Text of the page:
katieWhy two shows? We had a lot of feedback from the first Cohort group that it wasn’t until after witnessing the process of creating a production once that they knew what to…

View original post 1,195 more words

Phillip Seymour Hoffman did not have choice or free will and neither do you.

As always, science is the answer.

debbie bayer blog

Phillip Seymour Hoffman 1967-2014 Phillip Seymour Hoffman 1967-2014

In the wake of the tragic loss of Phillip Seymour Hoffman, a great artist, partner, father, brother, and son, I offer the following facts about the neurological disease of addiction.

The overwhelming majority of adults in the western world have passed through experimental stages in their lives where they have dabbled with some kind of brain altering addictive substance, i.e., cigarettes, alcohol, prescriptionpain killers, ADHD medication, anti-anxiety medication, and yes, even marijuana (save the ‘it’s not addictive” arguments for later, please).  And the overwhelming majority of these adults will emerge from their experiments unscathed, believing that their free will and good choices are what saved them from becoming addicted.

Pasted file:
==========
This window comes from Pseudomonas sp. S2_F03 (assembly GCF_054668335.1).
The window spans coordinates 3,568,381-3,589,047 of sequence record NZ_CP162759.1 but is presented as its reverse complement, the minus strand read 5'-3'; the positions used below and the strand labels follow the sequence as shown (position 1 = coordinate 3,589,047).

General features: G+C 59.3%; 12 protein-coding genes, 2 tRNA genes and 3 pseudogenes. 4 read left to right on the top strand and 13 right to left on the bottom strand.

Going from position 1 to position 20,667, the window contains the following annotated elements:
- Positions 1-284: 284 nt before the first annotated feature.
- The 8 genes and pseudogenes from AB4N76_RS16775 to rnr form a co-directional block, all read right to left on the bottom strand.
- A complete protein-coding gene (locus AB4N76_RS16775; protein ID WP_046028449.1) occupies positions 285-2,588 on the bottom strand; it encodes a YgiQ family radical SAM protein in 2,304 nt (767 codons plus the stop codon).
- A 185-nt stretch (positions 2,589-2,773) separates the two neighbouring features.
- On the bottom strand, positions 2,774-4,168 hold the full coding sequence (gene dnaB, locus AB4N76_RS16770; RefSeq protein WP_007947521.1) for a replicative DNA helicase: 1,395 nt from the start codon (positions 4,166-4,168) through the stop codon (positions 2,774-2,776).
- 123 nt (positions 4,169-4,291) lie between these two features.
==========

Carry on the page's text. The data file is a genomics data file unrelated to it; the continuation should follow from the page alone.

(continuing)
The problem with this thinking is that it is factually incorrect.  In other words, they are all wrong.

What saved them (you) from becoming addicted is that their brains did not respond in the same way that…

View original post 3,112 more words

Get Unlimited Behind The Scenes Access at Geva.

Geva Journal

20130215-145615.jpgHey friends,

Did you read about Geva’s Cohort Club, and find yourself wishing for the opportunity to participate yourself?

Check out the blog here for all the details:

Well, now’s your chance!